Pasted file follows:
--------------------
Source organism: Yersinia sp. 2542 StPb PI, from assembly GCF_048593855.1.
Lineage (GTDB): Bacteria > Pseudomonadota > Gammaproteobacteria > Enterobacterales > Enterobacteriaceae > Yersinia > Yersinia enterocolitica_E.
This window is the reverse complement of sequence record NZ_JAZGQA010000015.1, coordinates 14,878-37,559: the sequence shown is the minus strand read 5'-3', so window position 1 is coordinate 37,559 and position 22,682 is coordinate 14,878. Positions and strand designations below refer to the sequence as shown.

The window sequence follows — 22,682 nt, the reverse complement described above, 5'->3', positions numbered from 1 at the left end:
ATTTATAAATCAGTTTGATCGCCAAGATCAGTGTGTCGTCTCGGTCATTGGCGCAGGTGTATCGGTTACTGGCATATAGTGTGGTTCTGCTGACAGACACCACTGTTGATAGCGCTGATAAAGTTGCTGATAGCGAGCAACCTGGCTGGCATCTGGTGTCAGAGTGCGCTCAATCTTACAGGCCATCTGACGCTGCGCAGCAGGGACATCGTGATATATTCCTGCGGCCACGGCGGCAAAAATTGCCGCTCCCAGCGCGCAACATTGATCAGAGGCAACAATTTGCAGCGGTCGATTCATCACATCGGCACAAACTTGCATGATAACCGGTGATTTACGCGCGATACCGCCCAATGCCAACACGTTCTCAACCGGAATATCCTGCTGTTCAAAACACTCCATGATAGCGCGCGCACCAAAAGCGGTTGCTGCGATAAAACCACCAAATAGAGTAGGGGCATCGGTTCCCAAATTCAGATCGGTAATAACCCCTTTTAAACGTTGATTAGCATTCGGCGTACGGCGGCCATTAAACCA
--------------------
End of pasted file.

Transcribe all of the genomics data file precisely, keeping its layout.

Source organism: Yersinia sp. 2542 StPb PI, from assembly GCF_048593855.1.
Lineage (GTDB): Bacteria > Pseudomonadota > Gammaproteobacteria > Enterobacterales > Enterobacteriaceae > Yersinia > Yersinia enterocolitica_E.
This window is the reverse complement of sequence record NZ_JAZGQA010000015.1, coordinates 14,878-37,559: the sequence shown is the minus strand read 5'-3', so window position 1 is coordinate 37,559 and position 22,682 is coordinate 14,878. Positions and strand designations below refer to the sequence as shown.

The window sequence follows — 22,682 nt, the reverse complement described above, 5'->3', positions numbered from 1 at the left end:
ATTTATAAATCAGTTTGATCGCCAAGATCAGTGTGTCGTCTCGGTCATTGGCGCAGGTGTATCGGTTACTGGCATATAGTGTGGTTCTGCTGACAGACACCACTGTTGATAGCGCTGATAAAGTTGCTGATAGCGAGCAACCTGGCTGGCATCTGGTGTCAGAGTGCGCTCAATCTTACAGGCCATCTGACGCTGCGCAGCAGGGACATCGTGATATATTCCTGCGGCCACGGCGGCAAAAATTGCCGCTCCCAGCGCGCAACATTGATCAGAGGCAACAATTTGCAGCGGTCGATTCATCACATCGGCACAAACTTGCATGATAACCGGTGATTTACGCGCGATACCGCCCAATGCCAACACGTTCTCAACCGGAATATCCTGCTGTTCAAAACACTCCATGATAGCGCGCGCACCAAAAGCGGTTGCTGCGATAAAACCACCAAATAGAGTAGGGGCATCGGTTCCCAAATTCAGATCGGTAATAACCCCTTTTAAACGTTGATTAGCATTCGGCGTACGGCGGCCATTAAACCA